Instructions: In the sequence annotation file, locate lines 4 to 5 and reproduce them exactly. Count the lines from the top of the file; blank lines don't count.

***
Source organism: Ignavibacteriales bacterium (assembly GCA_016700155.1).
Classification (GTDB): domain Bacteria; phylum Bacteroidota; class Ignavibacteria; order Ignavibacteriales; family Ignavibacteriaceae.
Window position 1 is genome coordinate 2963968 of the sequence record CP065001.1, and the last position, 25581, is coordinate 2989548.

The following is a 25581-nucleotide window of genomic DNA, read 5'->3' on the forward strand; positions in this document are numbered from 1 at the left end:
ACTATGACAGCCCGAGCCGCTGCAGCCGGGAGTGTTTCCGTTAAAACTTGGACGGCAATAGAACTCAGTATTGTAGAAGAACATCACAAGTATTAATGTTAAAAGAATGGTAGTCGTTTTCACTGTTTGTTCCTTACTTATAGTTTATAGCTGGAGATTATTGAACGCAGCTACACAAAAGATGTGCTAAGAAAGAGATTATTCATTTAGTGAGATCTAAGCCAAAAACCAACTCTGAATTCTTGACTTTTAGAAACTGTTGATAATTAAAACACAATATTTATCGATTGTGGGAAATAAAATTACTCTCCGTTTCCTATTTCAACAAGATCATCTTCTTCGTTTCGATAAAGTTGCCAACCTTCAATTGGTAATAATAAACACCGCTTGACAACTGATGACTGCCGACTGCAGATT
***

The following is a 25581-nucleotide window of genomic DNA, read 5'->3' on the forward strand; positions in this document are numbered from 1 at the left end:
ACTATGACAGCCCGAGCCGCTGCAGCCGGGAGTGTTTCCGTTAAAACTTGGACGGCAATAGAACTCAGTATTGTAGAAGAACATCACAAGTATTAATGTTAAAAGAATGGTAGTCGTTTTCACTGTTTGTTCCTTACTTATAGTTTATAGCTGGAGATTATTGAACGCAGCTACACAAAAGATGTGCTAAGAAAGAGATTATTCATTTAGTGAGATCTAAGCCAAAAACCAACTCTGAATTCTTGACTTTTAGAAACTGTTGATAATTAAAACACAATATTTATCGATTGTGGGAAATAAAATTACTCTCCGTTTCCTATTTCAACAAGATCATCTTCTTCGTTTCGATAAAGTTGCCAACCTTCAATTGGTAATAATAAACACCGCTTGACAACTGATGACTGCCGACTGCAGATT